A weeklong celebration of American soccer culminated Thursday in San Jose where MLS' elite players faced popular English club Arsenal FC in the annual summer All-Star Game.
The idea of midseason stoppage time might seem a bit homespun for the likes of Arsenal and some of Major League Soccer's famous international imports who once tread on the fields of Europe's storied leagues.
But it doesn't sound hokey to David Villa, the New York City striker who is a picture of soccer royalty.
"In Europe, they need to copy this game for the country and for the supporters," said a forward who led Spain to victories in the 2010 World Cup and Euro 2008.
Villa, 34, won a Champions League title with Barcelona FC and has won Spain's La Liga championships with Barca and Real Madrid.
It's not as if Villa — who has scored a record 59 goals for Spain — needs acknowledgment. But MLS' current scoring leader with 13 goals sees value in exporting American branding overseas. He let his imagination rise above the Avaya Stadium overhead this week when asked about the possibilities for La Liga.
Having the stars of rivals Barcelona, Real Madrid, Atletico Madrid and others congregate for one game sounded like a savory tapas to Villa.
"Why not?" he asked.
Why not, indeed.
Arsenal players also endorsed the introduction of an All-Star Game to the English Premier League.
"It would be very interesting to have one in England," Gunners goalkeeper Petr Cech said. "But there are already so many games."
European soccer is a hamster wheel of matches. Arsenal plays in the EPL, the FA Cup and League Cup, and, if all goes well, the Champions League. In reality, there's no room on the calendar for another game. The team also saw 14 of its players represent their countries in major summer competitions this year.
The American landscape was empty when MLS launched 20 years ago. In the first seven years, the league mostly followed a traditional U.S. pro sports path of East vs. West games. It took a detour starting in 2002 by having a league-wide team play the U.S. national squad.
Then MLS officials settled on a winning formula in 2003 with famous Mexican club Chivas de Guadalajara playing the All-stars.
For the past 11 years, the league has recruited big-time European clubs to use the game as a preseason tuneup. The All-Stars owned a two-game winning streak with victories over Bayern Munich and Tottenham Hotspur before Thursday night.
The MLS players entered the stadium in top fitness whereas the Gunners are preparing for the Aug. 14 EPL opener against Liverpool FC. The seasons might be out of sync, but it doesn't lessen the significance.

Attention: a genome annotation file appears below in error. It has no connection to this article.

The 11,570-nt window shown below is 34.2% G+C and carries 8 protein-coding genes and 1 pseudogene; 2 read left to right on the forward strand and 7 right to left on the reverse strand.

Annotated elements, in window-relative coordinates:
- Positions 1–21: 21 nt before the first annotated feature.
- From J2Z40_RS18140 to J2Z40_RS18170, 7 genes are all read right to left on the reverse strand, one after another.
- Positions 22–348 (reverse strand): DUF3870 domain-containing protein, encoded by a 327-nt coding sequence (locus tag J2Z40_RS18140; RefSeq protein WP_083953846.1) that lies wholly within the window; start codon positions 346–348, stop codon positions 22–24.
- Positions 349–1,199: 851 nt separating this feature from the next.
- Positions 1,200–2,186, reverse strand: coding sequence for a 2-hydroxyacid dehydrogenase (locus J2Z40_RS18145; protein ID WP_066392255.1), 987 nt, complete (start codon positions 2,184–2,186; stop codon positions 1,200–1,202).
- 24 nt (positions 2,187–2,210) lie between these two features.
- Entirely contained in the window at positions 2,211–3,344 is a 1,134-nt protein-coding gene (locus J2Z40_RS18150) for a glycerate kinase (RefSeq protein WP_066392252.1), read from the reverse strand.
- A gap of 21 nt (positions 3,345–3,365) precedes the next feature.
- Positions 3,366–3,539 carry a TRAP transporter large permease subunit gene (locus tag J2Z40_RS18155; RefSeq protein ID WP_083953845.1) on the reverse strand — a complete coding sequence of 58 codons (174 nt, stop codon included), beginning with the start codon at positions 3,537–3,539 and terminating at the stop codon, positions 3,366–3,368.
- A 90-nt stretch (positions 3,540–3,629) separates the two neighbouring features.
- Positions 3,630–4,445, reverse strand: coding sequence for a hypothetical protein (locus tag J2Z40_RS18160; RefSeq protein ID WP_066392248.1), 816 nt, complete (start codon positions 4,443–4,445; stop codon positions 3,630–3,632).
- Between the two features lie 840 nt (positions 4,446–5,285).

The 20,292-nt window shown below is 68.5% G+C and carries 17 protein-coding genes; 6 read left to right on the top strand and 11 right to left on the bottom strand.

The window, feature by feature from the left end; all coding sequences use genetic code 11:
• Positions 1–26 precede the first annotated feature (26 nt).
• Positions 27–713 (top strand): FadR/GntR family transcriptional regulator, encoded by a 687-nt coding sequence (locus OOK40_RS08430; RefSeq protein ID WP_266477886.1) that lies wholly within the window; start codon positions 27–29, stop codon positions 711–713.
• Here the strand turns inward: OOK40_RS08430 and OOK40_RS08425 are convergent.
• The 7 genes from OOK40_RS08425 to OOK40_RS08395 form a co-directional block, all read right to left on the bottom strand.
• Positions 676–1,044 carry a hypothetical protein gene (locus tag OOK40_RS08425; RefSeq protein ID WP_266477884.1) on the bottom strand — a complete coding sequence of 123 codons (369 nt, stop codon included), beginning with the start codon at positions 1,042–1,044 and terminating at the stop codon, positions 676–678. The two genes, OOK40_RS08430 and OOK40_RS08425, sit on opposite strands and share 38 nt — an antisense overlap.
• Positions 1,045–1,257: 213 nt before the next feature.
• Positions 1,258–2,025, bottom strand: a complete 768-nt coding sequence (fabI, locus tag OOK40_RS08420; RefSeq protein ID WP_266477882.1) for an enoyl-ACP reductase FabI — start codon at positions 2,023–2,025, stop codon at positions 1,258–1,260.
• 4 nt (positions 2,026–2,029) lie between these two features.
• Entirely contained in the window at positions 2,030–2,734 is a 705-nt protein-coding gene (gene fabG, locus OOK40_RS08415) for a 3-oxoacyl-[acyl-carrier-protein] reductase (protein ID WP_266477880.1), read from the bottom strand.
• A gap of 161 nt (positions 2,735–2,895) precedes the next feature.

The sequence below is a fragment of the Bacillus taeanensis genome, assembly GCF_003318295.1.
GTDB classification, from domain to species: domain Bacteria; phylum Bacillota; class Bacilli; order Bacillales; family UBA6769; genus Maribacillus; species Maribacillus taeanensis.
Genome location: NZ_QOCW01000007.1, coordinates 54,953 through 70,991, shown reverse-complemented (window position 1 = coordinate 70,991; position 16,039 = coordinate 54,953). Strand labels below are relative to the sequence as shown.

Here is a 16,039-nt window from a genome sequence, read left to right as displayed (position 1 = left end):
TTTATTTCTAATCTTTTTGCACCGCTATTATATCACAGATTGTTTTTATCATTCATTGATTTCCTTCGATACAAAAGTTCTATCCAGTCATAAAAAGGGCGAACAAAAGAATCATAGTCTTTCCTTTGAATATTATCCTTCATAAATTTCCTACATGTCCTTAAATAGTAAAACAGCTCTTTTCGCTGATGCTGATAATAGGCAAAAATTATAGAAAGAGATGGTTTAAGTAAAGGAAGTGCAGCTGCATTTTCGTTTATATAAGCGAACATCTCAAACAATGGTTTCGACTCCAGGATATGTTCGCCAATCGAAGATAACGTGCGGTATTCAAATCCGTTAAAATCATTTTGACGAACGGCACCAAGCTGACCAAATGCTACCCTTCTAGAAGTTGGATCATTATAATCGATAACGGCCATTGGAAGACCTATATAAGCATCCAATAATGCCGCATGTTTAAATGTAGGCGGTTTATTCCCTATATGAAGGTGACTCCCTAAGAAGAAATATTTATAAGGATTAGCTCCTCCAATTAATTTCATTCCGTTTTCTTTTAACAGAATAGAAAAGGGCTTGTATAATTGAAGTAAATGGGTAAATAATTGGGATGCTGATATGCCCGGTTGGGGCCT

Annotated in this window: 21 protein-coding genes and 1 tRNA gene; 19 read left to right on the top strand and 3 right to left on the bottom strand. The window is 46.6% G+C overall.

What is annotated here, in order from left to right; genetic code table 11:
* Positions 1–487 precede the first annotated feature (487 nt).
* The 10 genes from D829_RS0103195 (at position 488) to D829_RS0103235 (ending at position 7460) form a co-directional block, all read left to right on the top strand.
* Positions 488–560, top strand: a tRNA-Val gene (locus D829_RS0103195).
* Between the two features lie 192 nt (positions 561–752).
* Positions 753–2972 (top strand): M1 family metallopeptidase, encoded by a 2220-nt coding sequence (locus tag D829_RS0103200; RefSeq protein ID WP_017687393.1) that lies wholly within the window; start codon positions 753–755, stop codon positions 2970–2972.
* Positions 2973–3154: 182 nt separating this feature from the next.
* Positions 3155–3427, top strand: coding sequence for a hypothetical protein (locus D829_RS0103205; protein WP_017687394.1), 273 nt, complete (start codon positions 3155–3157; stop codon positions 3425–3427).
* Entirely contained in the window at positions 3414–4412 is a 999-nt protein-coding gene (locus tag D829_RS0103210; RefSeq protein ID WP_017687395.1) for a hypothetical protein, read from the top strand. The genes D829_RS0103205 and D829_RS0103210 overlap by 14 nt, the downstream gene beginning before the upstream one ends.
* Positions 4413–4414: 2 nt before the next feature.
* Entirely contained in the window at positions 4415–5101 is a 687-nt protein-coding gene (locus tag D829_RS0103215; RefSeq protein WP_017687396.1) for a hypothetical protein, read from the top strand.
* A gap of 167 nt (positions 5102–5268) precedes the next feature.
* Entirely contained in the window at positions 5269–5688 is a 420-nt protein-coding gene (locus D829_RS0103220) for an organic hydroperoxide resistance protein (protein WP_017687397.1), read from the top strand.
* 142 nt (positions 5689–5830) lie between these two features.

"We want to win every time we step on the field," said San Jose Earthquakes goalkeeper David Bingham, who made his first All-Star appearance.
The ESPN nationally televised broadcast provides the league a chance to showcase its worth among the world's best leagues. Major League Soccer has dealt with perception issues at home and abroad despite steadily growing its fan base and opening in new markets.
Arsenal coach Arsene Wenger rejected the notion that the game is a gussied up dog-and-pony show like an NBA All-Star Game.
Arsenal's biggest names — Alex Sanchez of Chile, Mesut Ozil of Germany and Olivier Giroud of France — were given extended breaks after the Copa America and Euro 2016 tournaments. But new acquisition Granit Xhaka of Switzerland made his debut Thursday.
All-Star coach Dominic Kinnear had plenty of big names to counter the Gunners, including Kaka, Didier Drogba, Andrea Pirlo and Clint Dempsey.
"It's incredible not just because of the stadiums and academies and the TV, but obviously the names that are being attracted to come play here," the Earthquakes coach said. "I think the David Beckham trickle-down effect is a big reason for that."
Putting it another way, MLS looks vastly different than in 2001, the last time the All-Star Game was held in San Jose.
The magnitude wasn't lost on Chicago Fire rookie Brandon Vincent, who in December helped Stanford win a national championship. The sturdy fullback recalled watching many of his All-Star teammates on live streams while at Stanford.
"I'm at a loss for words sometimes," Vincent said. "When you're growing up you dream of the big lights. All of a sudden you walk into it and it's kind of shocking and amazing all at the same time."
— San Jose Mercury News (TNS)